iTunes Video Quality vs DivX

I finally found some free time this week to watch the modern Battlestar Galactica TV series, which I bought from the iTunes Music (neÈ video) Store. (As an aside, Battlestar Galactica is absolutely awexome — but that’s a whole ‘nother story).

I actually have DivX versions of the episodes that can be obtained from the usual places where people obtain DivX versions of TV episodes. I decided to buy the episodes from iTunes anyway, to see how they’d compare in quality to the DivX ones. I’m not particularly surprised to say that the quality of the iTunes videos are slightly worse than the DivX versions floating around: there are some people who are pretty damn crazy and spend weeks tweaking their DivX video encoding parameters to make them look really good. Thanks to the rabid fanbase on P2P distribution networks that demand very high video quality, you also generally find that most videos on P2P networks have been lovingly hand-tweaked and encoded quite well.

(Note: I’m using the term DivX to mean the whole plethora of MPEG-4 video codecs, such as the “real” DivX, xvid, 3ivx, etc. You can start endless debates about which codec is better than the rest for encoding particular types of motion video, and that’s not my goal here.)

However, even though the iTunes video versions aren’t quite as good quality as the DivX versions that you find floating around on the ‘net, it’s not quite that simple:

  • First, I was playing the videos on a 1GHz Powerbook G4, which may not quite be powerful enough to do decent post-processing on the H.264-encoded video. iTunes uses QuickTime for its video playback, and QuickTime is a pretty adaptable beast: if your CPU isn’t powerful enough to perform decent post-processing, it simply will make the frames look worse rather than dropping frames, even resorting to simple linear sampling to perform scaling if absolutely necessary. It’s entirely possible that the videos would look much better on a high-end computer such as a modern Athlon system or a Power Mac G5.
  • The iTunes videos were encoded at 320×240, which is much lower than typically encoded DivXs (the Galactica DivXs that I had were encoded at 640×352). This also means that the iTunes videos weren’t widescreen, for those of you lucky punks who have 16:9 screens.
  • I was playing the videos on a TV, which has a lower resolution than on a computer monitor. The raw resolution of the videos don’t make such a big difference because of this, which partially negates the last point. I should point out that the TV I was watching it on was pretty big (42”), so it’s still very easy to see encoding artefacts.
  • The iTunes videos were much more colour-accurate than the DivX versions: all the DivX encodes I’ve seen were far less saturated. (I’m sure that it’s possible to get DivX versions that are more colour-correct; I’m just going on the DivX videos that I have.) A/B’ing the iTunes video and the DivX on the TV, I’d actually say that the richer colour on the iTunes version more than compensated for the DivX’s increased resolution, and made the ‘feel’ of the video better overall. Except…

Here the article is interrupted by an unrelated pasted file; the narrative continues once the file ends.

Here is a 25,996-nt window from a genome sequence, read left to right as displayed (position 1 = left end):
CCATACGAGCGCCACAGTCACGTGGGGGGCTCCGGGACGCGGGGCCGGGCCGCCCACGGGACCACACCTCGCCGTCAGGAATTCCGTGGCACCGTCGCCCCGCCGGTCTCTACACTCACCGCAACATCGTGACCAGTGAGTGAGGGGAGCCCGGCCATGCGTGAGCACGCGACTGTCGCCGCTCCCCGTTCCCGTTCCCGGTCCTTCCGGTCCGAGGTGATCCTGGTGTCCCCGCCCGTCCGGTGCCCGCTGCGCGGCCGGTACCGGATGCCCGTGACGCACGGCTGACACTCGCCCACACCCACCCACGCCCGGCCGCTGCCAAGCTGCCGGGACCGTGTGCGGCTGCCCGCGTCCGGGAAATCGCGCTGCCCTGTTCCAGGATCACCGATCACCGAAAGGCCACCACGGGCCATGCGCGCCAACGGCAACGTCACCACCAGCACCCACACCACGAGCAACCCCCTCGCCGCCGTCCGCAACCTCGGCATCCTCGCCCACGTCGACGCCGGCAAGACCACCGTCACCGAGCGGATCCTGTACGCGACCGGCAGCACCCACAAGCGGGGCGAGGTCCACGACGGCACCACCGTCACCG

• There were some very visible blockiness during the space combat sequences of Battlestar Galactica: outer space is quite black, and the H.264 encoder that Apple uses on its videos decided to seriously quantize the black bits and produce large blocks of visible non-colour-matching blackness. I suspect this would be less of a problem for non-sci-fi series, and this problem didn’t come up very often, but the encoding artefacts were bad enough that they did detract from the whole cinematic experience when they appeared.
  • The iTunes videos were much smaller; part 2 of the Battlestar Galactica mini-series was ~400MB for iTunes, vs ~700MB for DivX.

Overall, I was generally happy with the iTunes versions of the TV episodes except for the blockiness during the space combat scenes. It’d be interesting to play the episodes on a PC or Mac with some grunt (or a 5G video-capable iPod), and see if the blockiness disappears due to better post-processing. If it does, I’d be tremendously happy with them.

So, if it were pretty much any other TV series, I’d be pretty happy with buying them from the iTunes store, but Battlestar Galactica is looking like it’ll be my favourite hard(ish) sci-fi series ever, so I’ll probably hunt down the HD broadcasts or buy the DVDs at some point. I feel that the USD$2 per episode at the iTunes store is very well-priced, and that it’s cheap enough to sus out a couple of episodes before deciding that (a) you’re happy with the quality, or (b) you’ll chase down the DVDs because the quality isn’t good enough for you and you’re a big fan of the show.

Obviously, there are other reasons besides just technical ones in the iTunes store vs P2P debate, such as where you personally lie on the ethical compass about giving money back to the people who produce the series and the distribution houses, what your stance on iTunes’s DRMS policy is, and also the ease of buying stuff on iTunes vs the ease of searching on P2P networks. I think that the videos available on the iTunes store are a good first step in the right direction, though. Technically, though, I’m reasonably happy with the iTunes videos, and would certainly buy from the store again.

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